• Transthoracic echocardiography may provide evidence of focal wall motion abnormalities and facilitate triage in patients with ECG findings that are difficult to interpret


  • All patients with ischemic symptoms of ≤12 hours and persistent ST-segment elevation or new or presumed new LBBB should undergo early mechanical (percutaneous coronary intervention or PCI) or pharmacological (fibrinolytic) reperfusion therapy unless they have contraindications
  • Primary PCI is superior to fibrinolysis when done at an appropriate time and at experienced institutions
    • Both appear to have the same benefits in low-risk patients presenting within 3 hours of symptom onset but primary PCI is preferred in those presenting with a symptom duration of 3-12 hours
  • Goal is to administer reperfusion treatment within 30 minutes of patient arriving at hospital for fibrinolytic therapy and within 90 minutes of patient arriving at hospital for PCI  
  • Patients who received primary PCI or fibrinolysis had better survival outcomes than those who did not receive any reperfusion therapy  

Primary PCI should be considered in the following patients with:  

  • Contraindications to IV fibrinolytic therapy
  • High-risk features or presenting with cardiogenic shock
  • Symptom duration of >12 hours and ECG evidence of ongoing ischemia 
    • Consider a routine primary PCI in patients presenting 12-48 hours after onset of symptoms

In institutions that are experienced in PCI (stenting and/or angioplasty)

  • STEMI diagnosis to wire crossing should be within 90 minutes
  • For primary PCI, stenting is recommended over balloon angioplasty

In institutions that are not experienced in PCI 

  • If patient is transferred from a non-PCI-capable center, wire crossing should be performed within 120 minutes from STEMI diagnosis
    • If unable to meet target time for primary PCI (ie >120 minutes), consider pre-hospital or nearest in-hospital fibrinolytic therapy within 12 hours of onset of symptoms then transfer patient to a PCI-capable center for pharmacoinvasive treatment strategy 
  • If there are no contraindications, fibrinolytic therapy should be started within 30 minutes in STEMI patients initially presenting to a hospital without PCI capability and who cannot be transferred to a PCI center in a timely manner
    • Bolus administration of fibrinolytic therapy should be within 10 minutes from STEMI diagnosis 
  • Careful individual assessment needs to be made of the potential benefits of mechanical reperfusion vs risks of treatment delay and transportation to the nearest interventional catheterization lab

Inclusion Criteria for IV Fibrinolytic Therapy

  • Symptoms consistent with AMI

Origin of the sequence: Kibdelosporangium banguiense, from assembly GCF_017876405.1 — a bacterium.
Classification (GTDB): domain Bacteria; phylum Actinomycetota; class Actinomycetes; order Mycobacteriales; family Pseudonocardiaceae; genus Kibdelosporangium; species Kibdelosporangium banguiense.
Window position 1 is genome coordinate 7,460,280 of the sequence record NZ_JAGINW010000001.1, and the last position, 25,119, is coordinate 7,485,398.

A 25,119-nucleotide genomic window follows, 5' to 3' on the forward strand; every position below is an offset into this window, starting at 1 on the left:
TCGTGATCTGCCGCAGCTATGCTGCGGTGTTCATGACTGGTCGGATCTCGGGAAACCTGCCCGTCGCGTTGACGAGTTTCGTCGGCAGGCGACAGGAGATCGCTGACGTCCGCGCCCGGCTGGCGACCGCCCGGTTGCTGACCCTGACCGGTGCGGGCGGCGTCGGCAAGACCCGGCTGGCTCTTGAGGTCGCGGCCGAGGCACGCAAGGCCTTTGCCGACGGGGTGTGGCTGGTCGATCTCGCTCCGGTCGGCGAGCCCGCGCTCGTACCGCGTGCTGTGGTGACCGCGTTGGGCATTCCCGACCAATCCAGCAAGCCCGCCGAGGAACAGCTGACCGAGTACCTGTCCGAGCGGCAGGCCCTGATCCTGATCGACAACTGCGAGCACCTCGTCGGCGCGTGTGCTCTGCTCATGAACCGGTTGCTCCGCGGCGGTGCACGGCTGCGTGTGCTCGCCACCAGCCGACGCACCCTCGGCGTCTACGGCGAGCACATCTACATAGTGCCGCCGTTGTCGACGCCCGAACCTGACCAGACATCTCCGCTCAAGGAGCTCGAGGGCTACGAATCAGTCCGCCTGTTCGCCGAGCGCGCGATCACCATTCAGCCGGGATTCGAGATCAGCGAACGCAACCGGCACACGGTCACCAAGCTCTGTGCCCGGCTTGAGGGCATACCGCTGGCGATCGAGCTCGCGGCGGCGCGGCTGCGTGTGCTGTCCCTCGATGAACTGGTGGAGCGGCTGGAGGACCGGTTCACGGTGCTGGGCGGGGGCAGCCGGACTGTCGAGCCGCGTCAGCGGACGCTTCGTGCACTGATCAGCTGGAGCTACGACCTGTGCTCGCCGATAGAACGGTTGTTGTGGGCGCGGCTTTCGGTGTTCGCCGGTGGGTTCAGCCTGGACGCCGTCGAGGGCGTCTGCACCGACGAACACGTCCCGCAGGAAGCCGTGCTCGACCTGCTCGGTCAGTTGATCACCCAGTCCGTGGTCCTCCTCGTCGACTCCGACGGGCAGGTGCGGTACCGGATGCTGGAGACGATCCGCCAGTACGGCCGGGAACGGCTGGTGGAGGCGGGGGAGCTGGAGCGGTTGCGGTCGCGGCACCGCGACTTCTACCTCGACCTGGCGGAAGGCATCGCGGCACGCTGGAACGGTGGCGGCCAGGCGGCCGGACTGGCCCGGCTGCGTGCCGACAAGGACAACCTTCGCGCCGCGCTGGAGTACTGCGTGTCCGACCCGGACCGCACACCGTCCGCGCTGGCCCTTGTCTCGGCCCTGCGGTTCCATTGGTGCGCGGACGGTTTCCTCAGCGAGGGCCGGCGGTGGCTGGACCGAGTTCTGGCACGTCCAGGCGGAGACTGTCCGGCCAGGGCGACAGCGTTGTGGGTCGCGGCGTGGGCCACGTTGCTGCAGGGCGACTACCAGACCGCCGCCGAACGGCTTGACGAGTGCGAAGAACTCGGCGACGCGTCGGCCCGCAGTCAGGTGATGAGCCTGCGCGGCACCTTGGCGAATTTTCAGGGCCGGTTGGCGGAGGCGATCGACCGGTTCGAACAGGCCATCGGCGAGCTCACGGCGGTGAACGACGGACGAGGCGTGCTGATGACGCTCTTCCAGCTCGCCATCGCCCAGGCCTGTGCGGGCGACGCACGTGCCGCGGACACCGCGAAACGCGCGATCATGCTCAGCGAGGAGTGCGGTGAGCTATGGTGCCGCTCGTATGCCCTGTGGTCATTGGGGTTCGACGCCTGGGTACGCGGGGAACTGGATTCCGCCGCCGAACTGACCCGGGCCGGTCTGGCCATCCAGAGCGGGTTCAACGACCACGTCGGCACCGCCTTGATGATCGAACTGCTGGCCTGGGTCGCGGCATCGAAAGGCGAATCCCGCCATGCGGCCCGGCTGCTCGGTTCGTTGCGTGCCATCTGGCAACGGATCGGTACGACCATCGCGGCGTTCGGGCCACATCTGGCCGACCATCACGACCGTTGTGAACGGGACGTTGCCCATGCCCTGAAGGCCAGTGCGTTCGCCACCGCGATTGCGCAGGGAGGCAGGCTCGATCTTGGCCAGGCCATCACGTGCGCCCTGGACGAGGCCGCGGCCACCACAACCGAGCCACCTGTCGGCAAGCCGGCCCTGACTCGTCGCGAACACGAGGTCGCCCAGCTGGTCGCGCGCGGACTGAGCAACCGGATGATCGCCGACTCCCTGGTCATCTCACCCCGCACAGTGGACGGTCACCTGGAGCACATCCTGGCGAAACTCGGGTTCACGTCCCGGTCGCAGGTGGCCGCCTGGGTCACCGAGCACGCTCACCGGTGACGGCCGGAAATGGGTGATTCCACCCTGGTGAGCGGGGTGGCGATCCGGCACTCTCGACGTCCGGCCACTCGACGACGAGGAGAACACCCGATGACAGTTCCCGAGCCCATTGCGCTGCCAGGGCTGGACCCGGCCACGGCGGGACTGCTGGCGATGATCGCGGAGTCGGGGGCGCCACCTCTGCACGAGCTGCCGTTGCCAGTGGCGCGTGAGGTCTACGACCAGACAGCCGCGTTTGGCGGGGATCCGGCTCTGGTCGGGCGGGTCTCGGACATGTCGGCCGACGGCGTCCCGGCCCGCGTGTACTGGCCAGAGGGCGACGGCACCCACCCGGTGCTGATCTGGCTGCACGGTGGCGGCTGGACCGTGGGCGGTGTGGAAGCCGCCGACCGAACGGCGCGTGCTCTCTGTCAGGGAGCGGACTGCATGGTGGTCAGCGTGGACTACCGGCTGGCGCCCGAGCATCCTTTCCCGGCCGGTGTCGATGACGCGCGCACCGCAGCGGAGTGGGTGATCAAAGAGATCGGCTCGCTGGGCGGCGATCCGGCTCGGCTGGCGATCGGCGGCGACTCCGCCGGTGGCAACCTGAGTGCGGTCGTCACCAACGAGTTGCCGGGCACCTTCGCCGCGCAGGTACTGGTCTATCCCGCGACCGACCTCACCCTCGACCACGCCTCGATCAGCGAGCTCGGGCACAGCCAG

• ST-segment elevation on ECG 
  • New or presumably new bundle-branch block (that is obscuring ST-segment analysis) and history of MI symptoms
  • Time to therapy from onset of angina: <12 hours; most beneficial if <6 hours (golden hour is <2 hours)
    • No significant benefit if >12 hours, except in patients with ongoing ischemia and ST-segment elevation on ECG 
  • First medical contact in a PCI center of >90 minutes or transfer from a non-PCI center of >120 minutes

Absolute Contraindications

  • Previous hemorrhagic stroke or stroke of unknown origin at any time
  • Ischemic stroke within 3 months except acute ischemic stroke within 4.5 hours
  • Known intracranial neoplasm or central nervous system damage
  • Significant closed-head or facial trauma within 3 months
  • Known structural cerebral vascular lesion (eg arteriovenous malformation)
  • Aortic dissection (confirmed or suspected)
  • GI bleeding within the last month
  • Active bleeding or bleeding diathesis (does not include menses)
  • Surgery within 2 months intracranially or intraspinally
  • Severe uncontrolled hypertension that is unresponsive to emergency therapy
  • For Streptokinase: Prior treatment within the previous 6 months

Relative Contraindications

Risks versus benefits must be considered

  • Uncontrolled or refractory hypertension on presentation (SBP >180 mmHg and/or DBP >110 mmHg); history of severe uncontrolled hypertension
  • Transient ischemic attack within >3 months
  • Taking oral anticoagulants
  • Traumatic or refractory resuscitation
  • For Streptokinase/Anistreplase: Prior exposure (especially within 5 days–12 months) or prior allergic reaction
    • Antibodies may be present and can impair the action of the agent
  • Pregnancy
  • Active peptic ulcer disease
  • Advanced liver disease
  • Infective endocarditis
  • Dementia
  • Major surgery within <3 weeks
  • Internal bleeding within 2-4 weeks
  • Non-compressible vascular punctures


  • Myocardial infarction can be classified clinically as:
    • Type 1: Acute athero-thrombosis is demonstrated post-mortem in the artery supplying the infarcted myocardium
    • Type 2: Myocardial oxygen supply and demand imbalance not related to acute athero-thrombosis
    • Type 3: Cardiac death in patients with symptoms suggestive of myocardial ischemia and presumed new ischemic changes on ECG prior to cardiac troponin values becoming available or abnormal
    • Type 4a: Percutaneous coronary intervention (PCI)-related MI
    • Type 4b: Stent or scaffold thrombosis associated with PCI
    • Type 4c: Restenosis associated with PCI
    • Type 5: Coronary artery bypass grafting (CABG)-related MI
Editor's Recommendations
Special Reports